Mon 2 Jul 2018

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In Portfolioticker today

read_this Hey Jarvis, how did we go today?

Today at the stock market

bull/bearWall Street suffered steep losses at the start of the session, but reversed course later, ending higher after a choppy session, with gains in Apple and other technology stocks offsetting worries about an escalating trade war between Washington and its trading partners.

  • The S&P 500 index rose 0.31% to 2,726.71. Only 3 of the 11 main S&P 500 sectors ended lower on Monday, with energy down 1.55% on the back of a 2% drop in Brent crude.
  • The Dow Jones Industrial Average rose 0.15% to 24,307.18
  • The Nasdaq Composite index rose 0.76% to 7,567.69
  • Advancing issues outnumbered declining ones on the NYSE by a 1.09-to-1 ratio; on Nasdaq, a 1.55-to-1 ratio favored advancers.
  • The S&P 500 posted two new 52-week highs and 11 new lows; the Nasdaq Composite recorded 52 new highs and 70 new lows.
  • Volume on U.S. exchanges was 6.2 billion shares, compared with the 7.3 billion average over the last 20 trading days. The lower volume was attributed to tomorrow’s short trading session, followed by Wednesday’s public holiday.

Technology sector

Microsoft Inc, Facebook Inc and Apple Inc each rose 1% or more, pushing the S&P 500 information technology index up 0.99%, bringing gains for the year-to-date to 11% as investors bet on strong earnings from Silicon Valley in the approaching quarterly reporting season.

“It doesn’t look like tech is going to slow down this year,” said Jake Dollarhide, chief executive officer of Longbow Asset Management in Tulsa, Oklahoma. “The tech play is here to say.”

Dell Technologies took a step closer to becoming a public company again with a deal to buy the tracking stock of its majority-owned VMware unit. The VMware tracking stock jumped 9%, while VMware rose 10.24%.

Trade policy

Traders were also eyeing the 6 Jul 2018 deadline for U.S. tariffs on $34 billion worth of Chinese goods to kick in, which pose the danger of a strong response from Beijing.
The European Union has warned the United States that imposing import tariffs on cars and car parts would likely lead to counter-measures on $294 billion of U.S. exports, while Canada has vowed to take punitive measures in response to U.S. steel and aluminum tariffs.

“These tit-for-tat trade tariffs will ultimately raise prices for consumers and will likely dampen demand for products,” said Jack Ablin, chief investment officer at Cresset Wealth Advisors in Chicago. Ablin said he expected strong U.S. corporate earnings for Q2/2018, but that profits for the rest of 2018 were in danger of being hurt by an escalating trade war.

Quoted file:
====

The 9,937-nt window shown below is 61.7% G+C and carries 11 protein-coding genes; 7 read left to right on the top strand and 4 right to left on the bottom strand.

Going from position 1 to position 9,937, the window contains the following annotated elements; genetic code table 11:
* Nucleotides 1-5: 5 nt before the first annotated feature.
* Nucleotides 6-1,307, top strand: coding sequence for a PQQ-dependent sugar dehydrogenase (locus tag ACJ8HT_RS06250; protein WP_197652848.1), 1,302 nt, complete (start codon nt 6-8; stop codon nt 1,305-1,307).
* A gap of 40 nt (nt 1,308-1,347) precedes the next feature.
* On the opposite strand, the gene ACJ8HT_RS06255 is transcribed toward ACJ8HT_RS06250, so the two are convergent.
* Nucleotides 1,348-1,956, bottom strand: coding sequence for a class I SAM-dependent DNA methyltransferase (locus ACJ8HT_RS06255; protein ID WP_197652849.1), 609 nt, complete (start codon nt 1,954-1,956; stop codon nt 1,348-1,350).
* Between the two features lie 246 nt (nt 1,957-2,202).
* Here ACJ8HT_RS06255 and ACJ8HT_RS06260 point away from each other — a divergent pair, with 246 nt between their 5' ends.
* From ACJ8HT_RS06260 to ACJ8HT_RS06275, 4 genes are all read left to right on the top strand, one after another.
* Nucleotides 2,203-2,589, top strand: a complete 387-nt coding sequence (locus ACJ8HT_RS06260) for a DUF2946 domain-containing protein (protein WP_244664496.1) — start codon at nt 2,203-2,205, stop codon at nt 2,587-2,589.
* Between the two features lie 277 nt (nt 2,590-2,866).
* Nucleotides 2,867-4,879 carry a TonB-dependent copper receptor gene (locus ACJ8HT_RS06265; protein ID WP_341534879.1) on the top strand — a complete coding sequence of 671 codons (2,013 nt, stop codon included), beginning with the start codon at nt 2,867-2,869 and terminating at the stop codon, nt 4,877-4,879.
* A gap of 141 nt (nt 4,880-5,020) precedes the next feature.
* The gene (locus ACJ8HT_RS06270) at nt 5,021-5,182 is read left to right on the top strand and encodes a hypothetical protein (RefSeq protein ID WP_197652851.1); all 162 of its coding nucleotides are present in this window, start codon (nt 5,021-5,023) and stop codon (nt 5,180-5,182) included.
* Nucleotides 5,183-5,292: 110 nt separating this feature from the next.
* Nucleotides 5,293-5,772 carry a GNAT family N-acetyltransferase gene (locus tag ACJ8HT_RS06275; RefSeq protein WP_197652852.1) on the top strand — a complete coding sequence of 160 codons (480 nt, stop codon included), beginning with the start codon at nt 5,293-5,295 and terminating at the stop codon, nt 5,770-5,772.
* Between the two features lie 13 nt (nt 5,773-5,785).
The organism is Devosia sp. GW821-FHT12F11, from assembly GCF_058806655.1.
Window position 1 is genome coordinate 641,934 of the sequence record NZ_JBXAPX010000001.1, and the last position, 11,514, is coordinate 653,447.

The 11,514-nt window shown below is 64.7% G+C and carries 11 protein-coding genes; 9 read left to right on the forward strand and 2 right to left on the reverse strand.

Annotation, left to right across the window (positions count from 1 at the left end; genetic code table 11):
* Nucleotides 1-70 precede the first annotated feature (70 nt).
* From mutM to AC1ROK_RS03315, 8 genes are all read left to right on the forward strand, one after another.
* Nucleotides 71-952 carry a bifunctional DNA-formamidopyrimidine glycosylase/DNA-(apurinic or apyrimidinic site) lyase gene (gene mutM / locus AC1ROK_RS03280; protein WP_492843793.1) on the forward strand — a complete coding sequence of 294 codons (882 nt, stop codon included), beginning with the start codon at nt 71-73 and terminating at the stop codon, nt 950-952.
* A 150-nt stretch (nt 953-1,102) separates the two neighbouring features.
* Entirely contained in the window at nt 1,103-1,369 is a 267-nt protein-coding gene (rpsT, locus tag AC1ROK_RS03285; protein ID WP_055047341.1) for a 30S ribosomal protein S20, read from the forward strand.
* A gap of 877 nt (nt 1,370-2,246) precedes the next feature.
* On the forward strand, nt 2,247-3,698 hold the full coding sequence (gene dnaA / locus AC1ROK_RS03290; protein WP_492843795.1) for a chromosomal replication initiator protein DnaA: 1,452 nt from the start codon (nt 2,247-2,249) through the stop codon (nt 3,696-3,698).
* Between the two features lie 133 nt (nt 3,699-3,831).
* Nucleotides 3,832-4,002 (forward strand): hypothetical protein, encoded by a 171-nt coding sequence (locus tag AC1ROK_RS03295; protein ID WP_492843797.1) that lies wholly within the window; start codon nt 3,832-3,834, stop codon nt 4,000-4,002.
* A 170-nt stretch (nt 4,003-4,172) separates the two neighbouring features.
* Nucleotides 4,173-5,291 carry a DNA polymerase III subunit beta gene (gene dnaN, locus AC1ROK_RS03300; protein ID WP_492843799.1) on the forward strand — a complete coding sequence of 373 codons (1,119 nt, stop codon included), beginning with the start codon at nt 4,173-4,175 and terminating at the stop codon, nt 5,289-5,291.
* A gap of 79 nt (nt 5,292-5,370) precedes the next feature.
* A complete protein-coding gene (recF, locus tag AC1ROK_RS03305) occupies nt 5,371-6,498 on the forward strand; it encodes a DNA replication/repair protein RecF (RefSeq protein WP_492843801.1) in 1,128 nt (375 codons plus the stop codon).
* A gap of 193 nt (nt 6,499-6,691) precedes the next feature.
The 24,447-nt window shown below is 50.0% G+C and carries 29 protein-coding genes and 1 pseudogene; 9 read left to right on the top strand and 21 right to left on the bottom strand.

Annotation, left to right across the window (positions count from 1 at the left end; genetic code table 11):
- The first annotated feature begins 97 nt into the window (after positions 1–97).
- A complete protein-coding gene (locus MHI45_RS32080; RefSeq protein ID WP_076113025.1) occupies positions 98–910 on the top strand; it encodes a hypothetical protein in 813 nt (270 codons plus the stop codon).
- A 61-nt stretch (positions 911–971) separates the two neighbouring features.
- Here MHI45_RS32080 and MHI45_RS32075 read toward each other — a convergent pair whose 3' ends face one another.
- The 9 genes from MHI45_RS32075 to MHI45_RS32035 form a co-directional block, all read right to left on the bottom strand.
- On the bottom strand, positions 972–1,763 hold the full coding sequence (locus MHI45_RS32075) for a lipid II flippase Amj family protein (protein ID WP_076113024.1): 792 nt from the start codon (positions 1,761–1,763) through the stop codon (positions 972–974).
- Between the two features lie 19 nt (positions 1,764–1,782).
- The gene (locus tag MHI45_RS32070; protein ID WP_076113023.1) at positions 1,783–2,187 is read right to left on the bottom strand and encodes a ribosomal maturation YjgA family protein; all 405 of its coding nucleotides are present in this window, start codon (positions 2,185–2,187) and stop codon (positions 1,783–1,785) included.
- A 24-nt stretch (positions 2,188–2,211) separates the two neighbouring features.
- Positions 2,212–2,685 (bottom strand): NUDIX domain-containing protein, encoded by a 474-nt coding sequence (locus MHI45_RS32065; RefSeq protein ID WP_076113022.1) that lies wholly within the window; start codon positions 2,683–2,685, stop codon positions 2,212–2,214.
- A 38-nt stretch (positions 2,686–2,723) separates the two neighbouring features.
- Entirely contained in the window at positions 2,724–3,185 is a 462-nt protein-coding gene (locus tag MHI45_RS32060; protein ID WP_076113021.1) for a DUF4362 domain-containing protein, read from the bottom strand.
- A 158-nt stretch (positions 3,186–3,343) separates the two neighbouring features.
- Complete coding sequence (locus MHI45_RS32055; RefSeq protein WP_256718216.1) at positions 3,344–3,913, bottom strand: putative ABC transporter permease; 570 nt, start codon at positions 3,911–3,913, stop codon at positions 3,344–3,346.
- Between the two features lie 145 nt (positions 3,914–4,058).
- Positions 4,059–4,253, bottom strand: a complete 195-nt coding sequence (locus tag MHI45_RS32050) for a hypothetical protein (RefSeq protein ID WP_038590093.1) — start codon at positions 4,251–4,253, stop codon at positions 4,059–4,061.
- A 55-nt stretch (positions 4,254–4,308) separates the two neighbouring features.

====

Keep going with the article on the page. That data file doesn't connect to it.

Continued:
Other drivers

Also helping the market was Commerce Department data that showed U.S. construction spending increased 0.4% in May 2018, more than estimated, amid gains in investment in private and public construction projects.

The Institute for Supply Management (ISM) said national factory activity surged last month, likely as steel and aluminium tariffs disrupted supply chains, resulting in factories taking longer to deliver goods.

Tesla Inc fell 2.3% after the electric car maker said it hit its target of producing 5,000 Model 3 sedans per week. Many investors were skeptical about the financial impact of ramping up production and the quality of the cars being built. In addition, just before the market close, Tesla said its chief engineer was leaving the company.

Shares of casino companies fell as gambling revenue in the Chinese territory of Macau rose less than expected in June.

Wynn Resorts sank 7.89%, while Las Vegas Sands fell 6.67% after Bank of America downgraded the stock. MGM Resorts dropped 3%.Reuters

Market indices

Market indices
^ S&P500 Index today (mouseover for 12 month view) [Chart: Google Finance]

Index Ticker Today Change 31 Dec 17 YTD
S&P 500 SPX (INX) 2,726.71 +0.30% 2,673.61 +1.98%
DJIA INDU 24,307.18 +0.14% 24,719.22 -1.67%
NASDAQ IXIC 7,567.69 +0.76% 6,903.39 +9.62%

Portfolio Indices

USD and AUD denominated indices over the past 52 weeks (Chart: Bunting)
^ USD and AUD denominated indices over the past 52 weeks Chart: Bunting

Index values

Index Currency Today Change 31 Dec 17 YTD
USD-denominated Index AUD 3.529 +1.23% 3.068 +15.05%
Valuation Rate USD/AUD 0.73804 -0.96% 0.78528 -6.02%
AUD-denominated Index AUD 4.781 +2.20% 3.909 +22.32%

Portfolio stock prices

:-) VMware closed on a record $162.02, up 10.24% for the day, beating its 20 Jun 2018 record of $152.18.

Stock Ticker Today Change 31 Dec 17 YTD
Alphabet A GOOGL $1,142.11 +1.14% $1,053.00 +8.46%
Alphabet C GOOG $1,127.46 +1.05% $1,045.65 +7.82%
Apple AAPL $187.18 +1.11% $169.23 +10.60%
Amazon AMZN $1,713.78 +0.82% $1,169.54 +46.53%
Ebay EBAY $36.67 +1.13% $37.76 -2.89%
Facebook FB $197.36 +1.56% $176.46 +11.84%
PayPal PYPL $83.89 +0.74% $73.61 +13.96%
Twitter TWTR $44.98 +2.99% $24.01 +87.33%
Visa V $132.50 +0.03% $114.02 +16.20%
VMware VMW $162.02 +10.24% $125.32 +29.28%

Selected Tech News Headlines

  • Amazon’s PillPack Deal Gives It Access to Sensitive Health Data: “ Inc. knows more about consumers’ online-shopping habits than any other retailer. Now it is about to get its hands on the most intimate of personal data: people’s health conditions.WSJ